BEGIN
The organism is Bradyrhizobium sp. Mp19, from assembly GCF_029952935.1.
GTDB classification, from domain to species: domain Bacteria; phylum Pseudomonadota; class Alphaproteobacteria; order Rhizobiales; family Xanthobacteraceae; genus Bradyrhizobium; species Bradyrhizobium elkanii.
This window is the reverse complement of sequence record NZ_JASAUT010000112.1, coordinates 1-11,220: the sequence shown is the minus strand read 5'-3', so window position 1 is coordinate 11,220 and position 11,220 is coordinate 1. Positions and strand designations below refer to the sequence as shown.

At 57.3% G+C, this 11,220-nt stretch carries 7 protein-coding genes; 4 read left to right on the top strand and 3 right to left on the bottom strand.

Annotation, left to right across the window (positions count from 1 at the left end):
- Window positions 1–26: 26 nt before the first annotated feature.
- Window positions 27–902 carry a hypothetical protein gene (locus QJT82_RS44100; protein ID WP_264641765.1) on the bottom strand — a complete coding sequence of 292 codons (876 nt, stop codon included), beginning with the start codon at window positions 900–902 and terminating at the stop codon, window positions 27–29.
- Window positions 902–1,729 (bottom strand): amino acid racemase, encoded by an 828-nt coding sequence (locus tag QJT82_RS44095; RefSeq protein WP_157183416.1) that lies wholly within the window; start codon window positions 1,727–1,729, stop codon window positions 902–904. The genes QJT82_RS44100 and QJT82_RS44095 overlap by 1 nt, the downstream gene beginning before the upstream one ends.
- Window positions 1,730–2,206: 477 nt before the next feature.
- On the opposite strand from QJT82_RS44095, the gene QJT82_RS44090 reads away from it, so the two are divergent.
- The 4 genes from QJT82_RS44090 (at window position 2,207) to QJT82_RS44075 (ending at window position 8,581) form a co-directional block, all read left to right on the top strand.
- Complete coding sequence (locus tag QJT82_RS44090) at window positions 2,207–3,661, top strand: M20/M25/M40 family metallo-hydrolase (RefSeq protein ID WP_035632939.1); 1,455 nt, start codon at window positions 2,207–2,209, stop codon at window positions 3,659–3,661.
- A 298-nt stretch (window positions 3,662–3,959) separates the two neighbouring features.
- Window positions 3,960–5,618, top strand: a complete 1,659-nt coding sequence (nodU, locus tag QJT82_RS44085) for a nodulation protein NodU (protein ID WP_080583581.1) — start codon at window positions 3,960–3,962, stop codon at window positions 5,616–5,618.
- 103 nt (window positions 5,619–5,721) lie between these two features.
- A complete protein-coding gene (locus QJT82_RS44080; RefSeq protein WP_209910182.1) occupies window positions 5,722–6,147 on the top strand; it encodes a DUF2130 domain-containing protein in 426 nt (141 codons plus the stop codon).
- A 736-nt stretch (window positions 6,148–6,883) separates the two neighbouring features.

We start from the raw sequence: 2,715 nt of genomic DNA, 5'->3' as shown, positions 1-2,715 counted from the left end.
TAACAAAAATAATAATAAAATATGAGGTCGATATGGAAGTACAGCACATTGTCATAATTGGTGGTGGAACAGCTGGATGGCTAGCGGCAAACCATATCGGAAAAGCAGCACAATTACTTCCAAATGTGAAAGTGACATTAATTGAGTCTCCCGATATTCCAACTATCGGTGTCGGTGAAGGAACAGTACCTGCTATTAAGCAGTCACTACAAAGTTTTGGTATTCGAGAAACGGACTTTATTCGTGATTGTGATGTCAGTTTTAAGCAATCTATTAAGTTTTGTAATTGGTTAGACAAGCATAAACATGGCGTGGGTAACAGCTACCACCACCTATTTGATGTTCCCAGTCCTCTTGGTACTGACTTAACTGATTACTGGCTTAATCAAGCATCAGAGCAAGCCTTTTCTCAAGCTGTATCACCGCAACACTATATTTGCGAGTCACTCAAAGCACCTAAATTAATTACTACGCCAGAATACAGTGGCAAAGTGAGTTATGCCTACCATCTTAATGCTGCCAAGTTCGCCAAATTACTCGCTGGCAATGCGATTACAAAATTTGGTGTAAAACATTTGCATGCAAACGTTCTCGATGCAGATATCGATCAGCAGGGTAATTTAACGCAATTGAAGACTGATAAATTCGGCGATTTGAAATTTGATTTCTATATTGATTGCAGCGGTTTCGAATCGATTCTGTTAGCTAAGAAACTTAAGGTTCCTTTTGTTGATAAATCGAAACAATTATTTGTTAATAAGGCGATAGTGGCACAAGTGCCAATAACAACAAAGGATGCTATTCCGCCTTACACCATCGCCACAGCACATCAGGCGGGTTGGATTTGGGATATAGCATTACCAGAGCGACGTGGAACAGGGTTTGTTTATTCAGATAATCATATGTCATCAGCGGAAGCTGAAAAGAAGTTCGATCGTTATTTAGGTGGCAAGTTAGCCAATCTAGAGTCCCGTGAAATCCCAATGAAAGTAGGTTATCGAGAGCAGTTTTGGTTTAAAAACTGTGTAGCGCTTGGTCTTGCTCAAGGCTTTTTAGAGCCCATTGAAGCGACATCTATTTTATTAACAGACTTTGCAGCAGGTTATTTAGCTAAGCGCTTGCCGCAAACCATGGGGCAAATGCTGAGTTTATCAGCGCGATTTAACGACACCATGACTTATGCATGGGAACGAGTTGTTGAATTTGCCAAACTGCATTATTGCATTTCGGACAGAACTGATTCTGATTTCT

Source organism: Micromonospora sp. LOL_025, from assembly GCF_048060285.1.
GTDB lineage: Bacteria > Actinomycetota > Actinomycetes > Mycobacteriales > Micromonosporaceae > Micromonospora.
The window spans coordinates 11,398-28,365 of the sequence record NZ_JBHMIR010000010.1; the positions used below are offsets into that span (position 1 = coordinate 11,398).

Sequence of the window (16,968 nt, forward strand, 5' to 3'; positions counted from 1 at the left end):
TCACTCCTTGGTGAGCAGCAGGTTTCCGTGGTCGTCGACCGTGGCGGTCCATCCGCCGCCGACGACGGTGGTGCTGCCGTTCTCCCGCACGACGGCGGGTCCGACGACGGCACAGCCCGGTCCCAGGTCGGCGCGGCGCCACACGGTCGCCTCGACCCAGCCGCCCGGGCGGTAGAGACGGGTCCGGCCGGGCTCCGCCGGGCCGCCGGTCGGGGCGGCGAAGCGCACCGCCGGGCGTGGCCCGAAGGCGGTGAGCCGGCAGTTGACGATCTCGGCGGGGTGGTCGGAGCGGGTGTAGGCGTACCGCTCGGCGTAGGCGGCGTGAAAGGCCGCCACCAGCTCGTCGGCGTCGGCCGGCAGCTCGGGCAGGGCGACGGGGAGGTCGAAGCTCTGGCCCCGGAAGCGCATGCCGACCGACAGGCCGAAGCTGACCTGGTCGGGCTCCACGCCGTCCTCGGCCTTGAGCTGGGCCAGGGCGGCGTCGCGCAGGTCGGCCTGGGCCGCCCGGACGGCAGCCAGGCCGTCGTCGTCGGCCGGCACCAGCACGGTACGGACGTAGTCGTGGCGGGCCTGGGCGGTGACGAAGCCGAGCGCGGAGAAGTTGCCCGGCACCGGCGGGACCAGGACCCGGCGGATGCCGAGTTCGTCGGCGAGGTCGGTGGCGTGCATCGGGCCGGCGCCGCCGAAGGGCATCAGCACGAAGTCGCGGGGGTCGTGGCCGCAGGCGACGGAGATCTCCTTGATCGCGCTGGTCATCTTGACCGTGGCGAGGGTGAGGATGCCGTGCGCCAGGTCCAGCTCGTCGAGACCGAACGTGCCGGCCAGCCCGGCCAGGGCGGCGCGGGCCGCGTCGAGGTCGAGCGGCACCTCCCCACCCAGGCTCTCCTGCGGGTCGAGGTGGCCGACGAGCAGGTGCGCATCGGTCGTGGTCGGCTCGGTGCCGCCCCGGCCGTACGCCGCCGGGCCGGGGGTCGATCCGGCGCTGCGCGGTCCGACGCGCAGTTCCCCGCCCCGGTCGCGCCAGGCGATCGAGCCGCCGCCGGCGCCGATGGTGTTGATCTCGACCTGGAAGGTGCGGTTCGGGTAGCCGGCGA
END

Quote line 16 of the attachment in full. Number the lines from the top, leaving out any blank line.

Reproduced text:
- A complete protein-coding gene (locus QJT82_RS44080; RefSeq protein WP_209910182.1) occupies window positions 5,722–6,147 on the top strand; it encodes a DUF2130 domain-containing protein in 426 nt (141 codons plus the stop codon).